Question 3 seeks to elicit the novices knowledge and skill of debugging
the code. The cognitive level required in this question is at the Blooms
|| Experiment 1 post-test question 2 (Q3)
This question also illustrates a very important type of bug involving novices
which is called multiple dependent bugs. Pan (1993) listed
it as multiple dependent faults and these types of bugs occur as a result of
conglomerated knowledge (Perkins and Martin, 1986). The
bugs are a result of situations where the novices produces code that mix-up
several disparage elements or constructs into syntactically or semantically
In Fig. 3, the conglomerated knowledge involves the while loop and the try-catch exception handling constructs. The loop has been wrongly placed inside the try block while simultaneously the loop condition will result in an infinite loop as long as the input is a legal integer value.
To correct these two multiple dependent bugs, a possible correct answer are:
||The while loop encompasses the try-catch blocks and not vice-versa
as at present
||The while loop true condition is replaced by a Boolean variable which
remains true until a legal numerical data is entered
ANALYSIS AND RESULTS
The data analysis is conducted by using the statistical SPSS tool. The data
is first be coded and edited before statistical analysis is done. As the number
of respondents is 80 and 24 for the control and treated groups respectively,
i.e., one group has more than 30 respondents while the other has less than 30,
the non-parametric statistical analysis is used. Non-parametric statistics does
not assume the data being tested is a normal distribution; by taking into consideration
the benefit of doubt on the normality of each group, especially the second smaller-size
group, non-parametric analysis is used. The 2-independent samples Mann-Whitney
U test will be performed to determine whether there is a statistically significant
difference between the control and treated group median scores. The Mann-Whitney
U test is used to test the hypothesis that two independent populations have
the same distribution. It is used when the assumption of normality for parametric
test is not met and the samples sizes are small (Mann, 2010).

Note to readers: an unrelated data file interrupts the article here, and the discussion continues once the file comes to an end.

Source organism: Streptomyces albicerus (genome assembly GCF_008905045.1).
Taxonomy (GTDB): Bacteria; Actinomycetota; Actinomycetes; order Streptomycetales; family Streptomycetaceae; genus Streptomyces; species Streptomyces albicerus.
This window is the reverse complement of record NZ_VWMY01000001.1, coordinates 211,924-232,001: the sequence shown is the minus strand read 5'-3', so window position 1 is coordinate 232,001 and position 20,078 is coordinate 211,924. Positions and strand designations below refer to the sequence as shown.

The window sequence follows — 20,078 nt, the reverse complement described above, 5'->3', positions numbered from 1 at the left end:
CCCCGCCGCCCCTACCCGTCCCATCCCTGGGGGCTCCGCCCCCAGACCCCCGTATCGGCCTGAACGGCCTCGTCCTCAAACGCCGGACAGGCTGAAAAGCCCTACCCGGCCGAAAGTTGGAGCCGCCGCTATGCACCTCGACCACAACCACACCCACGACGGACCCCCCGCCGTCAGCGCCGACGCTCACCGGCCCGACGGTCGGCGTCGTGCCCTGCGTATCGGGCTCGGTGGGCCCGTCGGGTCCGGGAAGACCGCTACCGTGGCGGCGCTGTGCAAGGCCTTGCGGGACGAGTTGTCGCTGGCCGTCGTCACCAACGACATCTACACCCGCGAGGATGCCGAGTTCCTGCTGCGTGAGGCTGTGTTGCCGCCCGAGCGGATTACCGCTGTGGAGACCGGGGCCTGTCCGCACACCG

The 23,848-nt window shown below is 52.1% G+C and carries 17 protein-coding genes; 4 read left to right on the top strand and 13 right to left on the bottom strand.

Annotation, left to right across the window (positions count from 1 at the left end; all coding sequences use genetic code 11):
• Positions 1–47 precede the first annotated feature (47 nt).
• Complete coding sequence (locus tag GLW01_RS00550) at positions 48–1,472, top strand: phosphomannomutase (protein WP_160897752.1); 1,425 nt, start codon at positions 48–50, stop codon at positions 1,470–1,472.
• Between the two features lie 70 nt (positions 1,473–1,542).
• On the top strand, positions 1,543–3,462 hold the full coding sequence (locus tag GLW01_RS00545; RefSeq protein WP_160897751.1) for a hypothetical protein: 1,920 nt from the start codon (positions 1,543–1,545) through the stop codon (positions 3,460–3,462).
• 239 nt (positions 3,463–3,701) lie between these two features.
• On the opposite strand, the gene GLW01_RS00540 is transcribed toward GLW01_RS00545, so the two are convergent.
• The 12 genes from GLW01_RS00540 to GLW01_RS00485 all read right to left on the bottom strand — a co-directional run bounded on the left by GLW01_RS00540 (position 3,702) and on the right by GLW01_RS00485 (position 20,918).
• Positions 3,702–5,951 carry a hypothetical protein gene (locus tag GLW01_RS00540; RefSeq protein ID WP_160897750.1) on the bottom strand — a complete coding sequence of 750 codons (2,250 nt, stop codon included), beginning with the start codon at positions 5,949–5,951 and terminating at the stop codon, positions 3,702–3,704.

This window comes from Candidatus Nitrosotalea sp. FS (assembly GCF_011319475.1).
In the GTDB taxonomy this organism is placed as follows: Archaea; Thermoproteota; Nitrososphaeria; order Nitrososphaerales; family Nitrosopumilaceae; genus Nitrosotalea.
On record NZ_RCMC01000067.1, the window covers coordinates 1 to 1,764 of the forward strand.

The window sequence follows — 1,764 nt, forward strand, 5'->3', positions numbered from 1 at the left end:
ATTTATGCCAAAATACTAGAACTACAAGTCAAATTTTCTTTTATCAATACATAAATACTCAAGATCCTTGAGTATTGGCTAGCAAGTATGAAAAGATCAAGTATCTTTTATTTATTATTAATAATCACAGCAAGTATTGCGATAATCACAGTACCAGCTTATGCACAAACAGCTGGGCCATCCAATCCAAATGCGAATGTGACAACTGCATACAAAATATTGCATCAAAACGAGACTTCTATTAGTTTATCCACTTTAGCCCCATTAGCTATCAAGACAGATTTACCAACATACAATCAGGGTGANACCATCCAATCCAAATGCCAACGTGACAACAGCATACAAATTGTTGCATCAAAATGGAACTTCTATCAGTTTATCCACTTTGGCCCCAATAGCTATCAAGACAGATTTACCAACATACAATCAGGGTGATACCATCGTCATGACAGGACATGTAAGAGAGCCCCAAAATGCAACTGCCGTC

Apart from these, descriptive statistics is used to describe the overall profile of the respondents. These include the frequency distribution and the measures of central tendency (the mean, mode and the median) to summarize the data collected.
The treatment that differentiates both groups is the extra number of quality code modification and adaptation given to the treated group. For the treated group, a total of three extra programming assignments based on modifications/adaptations were given. Each of these is based on different topics and problem domains. Furthermore, the treated group underwent two extra medium-size live code reading, execution, analysis and modification sessions. These sessions were guided in the lab by the instructor. The code in the first session was taken from an original code downloaded by one of the project groups while the second was an already modified (but flawed) code by another project group.
Thus the treated group had three extra programming assignments and two extra code reading sessions as compared with the control group. Also, to maintain score consistency, one examiner marked all the answers.
In each of the two cases above, code reading and critique was illustrated in the lab for the students to analyze and evaluate on what type of modifications, programming constructs and standardization should be done to make the program correct or more readable, better and/or more efficient. After each of these sessions, an assignment will be given out for the students to modify or adapt. The third assignment, a Java applet game with thread programming and GUI, was given after a live code reading session in the lecture for them to modify.
The first hypothesis, H1, is there a significant difference in the learning
of program comprehension in the treated group as compared to the control group
before and after the exposure of a larger number of quality code modification
and adaptation. The treated group had been given three extra assignments based
on modifications and code reading. Accordingly, the second hypothesis is there
a significant difference in the learning of debugging in the treated group as
compared to the control group before and after the exposure of a larger number
of quality code modification and adaptation. As each of the three questions
Question 1, 2 and 3 above have different full marks and are based on different
topics, a straight comparison cannot be made. Instead, the scores for each question